On May 28, 2015, Bhagaban Majhi, a tribal activist of the anti-bauxite mining Kashipur struggle of Rayagada district in Odisha and Convener of Prakrutik Sampada Surakhya Parishad, was arrested from his village Kucheipadar by Doraguda police. He has been accused of false crimes and still perishes in prison till date.The police have booked him under false criminal cases of dacoit, loot, carrying lethal weapons etc. These sections include 395, 397, 450 Arms Act 27 of IPC.
However, Bhagaban’s story is not one isolated incident of atrocity in a police state.
On December 16, 2000, in Maikanch, police firing killed three tribals and injured several more. The police unleashed a reign of terror every time the tribals and dalits organized against the bauxite mining company, owned by Aditya Birla Group. This has continued till date.In the last few weeks alone, 7 out of 8 activists of the struggle have been arrested. The police have slapped a false allegation of “attempting to murder three police officers” against Bhagaban Majhi because of his resistance to the anti-mining struggles.This is how the police state is silencing activists through unlawful imprisonment.
In Kashipur, 20,000 Jhodia adivasis are still struggling to regain their tribal status. In the 90s, when the government invited Aditya Birla Group owned Utkal Alumina International Limited (UAIL) to utilise the tribal dominated Kashipur area as part of the economic reform plan, UAIL derecognized Jhodia tribals and listed them as OBC (Other Backward Caste) to ensure easy transference of tribal owned land to non-tribals and UAIL.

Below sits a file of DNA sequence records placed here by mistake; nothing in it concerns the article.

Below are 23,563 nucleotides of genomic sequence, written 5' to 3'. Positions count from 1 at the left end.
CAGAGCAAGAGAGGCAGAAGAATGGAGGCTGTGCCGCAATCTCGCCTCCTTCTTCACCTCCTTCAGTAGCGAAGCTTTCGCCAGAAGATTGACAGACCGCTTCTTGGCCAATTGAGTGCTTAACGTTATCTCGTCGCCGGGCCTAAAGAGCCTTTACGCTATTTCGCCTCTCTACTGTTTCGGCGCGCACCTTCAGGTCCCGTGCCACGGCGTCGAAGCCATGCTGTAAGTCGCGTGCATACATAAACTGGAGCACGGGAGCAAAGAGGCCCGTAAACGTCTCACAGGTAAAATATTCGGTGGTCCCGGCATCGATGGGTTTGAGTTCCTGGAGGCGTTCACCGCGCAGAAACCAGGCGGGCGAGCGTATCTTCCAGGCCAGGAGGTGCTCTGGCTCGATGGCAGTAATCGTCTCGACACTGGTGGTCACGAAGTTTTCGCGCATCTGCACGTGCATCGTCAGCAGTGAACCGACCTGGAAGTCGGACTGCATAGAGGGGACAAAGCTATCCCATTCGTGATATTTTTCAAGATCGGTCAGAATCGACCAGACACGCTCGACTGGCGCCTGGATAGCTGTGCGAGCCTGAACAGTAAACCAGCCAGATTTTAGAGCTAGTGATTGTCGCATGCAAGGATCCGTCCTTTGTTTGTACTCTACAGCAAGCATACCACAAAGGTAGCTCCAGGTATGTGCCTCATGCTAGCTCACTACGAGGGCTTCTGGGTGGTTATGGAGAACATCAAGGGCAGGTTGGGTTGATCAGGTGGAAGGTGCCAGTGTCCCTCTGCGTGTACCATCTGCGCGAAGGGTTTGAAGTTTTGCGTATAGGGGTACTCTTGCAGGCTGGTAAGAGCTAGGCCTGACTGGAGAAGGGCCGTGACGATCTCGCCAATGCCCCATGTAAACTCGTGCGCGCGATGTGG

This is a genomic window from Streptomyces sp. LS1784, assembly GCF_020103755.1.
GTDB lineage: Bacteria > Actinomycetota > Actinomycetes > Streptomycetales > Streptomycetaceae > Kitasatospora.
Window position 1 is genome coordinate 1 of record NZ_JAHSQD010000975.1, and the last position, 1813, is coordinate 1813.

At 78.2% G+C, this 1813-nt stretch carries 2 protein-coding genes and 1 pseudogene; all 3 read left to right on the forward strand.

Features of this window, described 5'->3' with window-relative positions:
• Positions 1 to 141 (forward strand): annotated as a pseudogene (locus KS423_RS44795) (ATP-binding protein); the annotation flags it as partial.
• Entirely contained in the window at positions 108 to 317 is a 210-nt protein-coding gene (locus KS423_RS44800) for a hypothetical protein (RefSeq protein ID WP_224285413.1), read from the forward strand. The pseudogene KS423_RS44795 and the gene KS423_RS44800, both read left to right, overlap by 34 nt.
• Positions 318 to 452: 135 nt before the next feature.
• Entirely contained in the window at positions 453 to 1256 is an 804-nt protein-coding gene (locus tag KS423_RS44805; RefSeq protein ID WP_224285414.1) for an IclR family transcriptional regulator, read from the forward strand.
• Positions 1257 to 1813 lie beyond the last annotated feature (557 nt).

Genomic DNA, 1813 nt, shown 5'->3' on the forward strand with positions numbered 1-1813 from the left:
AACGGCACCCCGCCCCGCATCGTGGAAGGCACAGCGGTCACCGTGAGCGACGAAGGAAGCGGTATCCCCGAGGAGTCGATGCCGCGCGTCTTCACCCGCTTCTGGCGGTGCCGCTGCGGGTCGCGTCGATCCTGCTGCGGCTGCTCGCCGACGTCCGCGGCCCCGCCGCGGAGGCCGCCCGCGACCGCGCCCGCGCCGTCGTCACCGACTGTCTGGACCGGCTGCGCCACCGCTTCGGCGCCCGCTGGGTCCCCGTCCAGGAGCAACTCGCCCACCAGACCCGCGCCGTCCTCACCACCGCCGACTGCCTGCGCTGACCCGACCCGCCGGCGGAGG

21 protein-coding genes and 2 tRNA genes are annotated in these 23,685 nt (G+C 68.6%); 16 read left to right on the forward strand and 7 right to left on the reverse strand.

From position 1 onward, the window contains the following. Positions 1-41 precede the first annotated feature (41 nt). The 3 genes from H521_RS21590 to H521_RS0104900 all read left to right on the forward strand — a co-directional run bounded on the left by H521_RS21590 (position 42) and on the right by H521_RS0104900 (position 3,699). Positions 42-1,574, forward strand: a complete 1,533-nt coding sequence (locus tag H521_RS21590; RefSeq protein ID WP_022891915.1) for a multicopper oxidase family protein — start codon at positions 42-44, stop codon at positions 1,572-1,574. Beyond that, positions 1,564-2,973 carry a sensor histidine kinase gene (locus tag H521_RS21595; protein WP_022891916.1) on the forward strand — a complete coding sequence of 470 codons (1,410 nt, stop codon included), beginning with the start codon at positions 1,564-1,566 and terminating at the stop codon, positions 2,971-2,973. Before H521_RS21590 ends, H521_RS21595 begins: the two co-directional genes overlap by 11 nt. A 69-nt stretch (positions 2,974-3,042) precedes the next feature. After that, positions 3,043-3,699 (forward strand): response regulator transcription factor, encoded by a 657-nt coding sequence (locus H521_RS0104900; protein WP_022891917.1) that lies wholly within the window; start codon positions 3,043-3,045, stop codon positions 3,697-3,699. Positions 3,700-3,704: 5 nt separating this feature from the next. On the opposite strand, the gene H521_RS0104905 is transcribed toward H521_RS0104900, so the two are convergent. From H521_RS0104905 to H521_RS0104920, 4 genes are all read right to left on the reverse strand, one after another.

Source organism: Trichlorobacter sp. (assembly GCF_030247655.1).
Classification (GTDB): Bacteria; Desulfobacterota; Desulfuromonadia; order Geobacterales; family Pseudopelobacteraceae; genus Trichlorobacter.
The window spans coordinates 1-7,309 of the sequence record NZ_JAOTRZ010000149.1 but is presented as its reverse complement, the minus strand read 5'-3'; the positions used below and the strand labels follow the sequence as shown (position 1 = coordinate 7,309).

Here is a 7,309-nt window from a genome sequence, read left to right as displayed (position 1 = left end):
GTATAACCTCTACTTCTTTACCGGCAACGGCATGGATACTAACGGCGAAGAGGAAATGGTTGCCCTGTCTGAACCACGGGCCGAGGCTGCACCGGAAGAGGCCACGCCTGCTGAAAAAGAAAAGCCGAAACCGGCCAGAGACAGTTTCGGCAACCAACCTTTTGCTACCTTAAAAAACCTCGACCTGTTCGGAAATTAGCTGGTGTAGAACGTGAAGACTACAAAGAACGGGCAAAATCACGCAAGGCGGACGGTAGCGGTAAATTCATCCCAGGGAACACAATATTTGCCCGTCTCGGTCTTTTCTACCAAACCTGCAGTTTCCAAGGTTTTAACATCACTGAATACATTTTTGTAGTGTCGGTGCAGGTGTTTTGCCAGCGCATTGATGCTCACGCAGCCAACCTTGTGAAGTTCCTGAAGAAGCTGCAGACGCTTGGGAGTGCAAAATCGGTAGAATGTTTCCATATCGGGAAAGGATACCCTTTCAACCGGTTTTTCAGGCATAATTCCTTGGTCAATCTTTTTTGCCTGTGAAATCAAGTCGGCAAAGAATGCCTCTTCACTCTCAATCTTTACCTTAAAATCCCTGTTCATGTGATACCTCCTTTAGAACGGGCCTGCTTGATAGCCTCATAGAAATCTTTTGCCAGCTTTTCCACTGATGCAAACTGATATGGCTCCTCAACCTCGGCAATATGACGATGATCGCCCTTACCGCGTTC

500 tribals and Dalits lost their land to UAIL, as it was illegally seized. They are now fighting to get the jobs they were promised by the then District Collector and the CEO of UAIL during unlawful land acquisition. They have no means of livelihood left, except to struggle.
Similarly, the villagers of Paikakupakhal village, near the Baphlimali bauxite mine, have started obstructing the transportation of bauxite, which damages their agricultural land. They submitted a written complaint to the district administration, which went ignored. They then decided to block the transportation of bauxite themselves.
Instead of addressing the issues raised by the local tribals and adivasis, the government of Odisha has reopened police stations, both at plant as well as at mining site; imposition of section 144, lathicharge on local villagers and indiscriminate arrest of villagers and activists like Bhagaban Majhi are rampant. Please write to the Chief Minister of Odisha, the District Collector (Rayagada) and the Superintendent of Police (Rayagada) and demand his early release.
Update: Bhagaban Majhi was released on bail on June 19th, 2015
Report by Deba Ranjan
Edited by Manisha Ganguly and Debarati Sarkar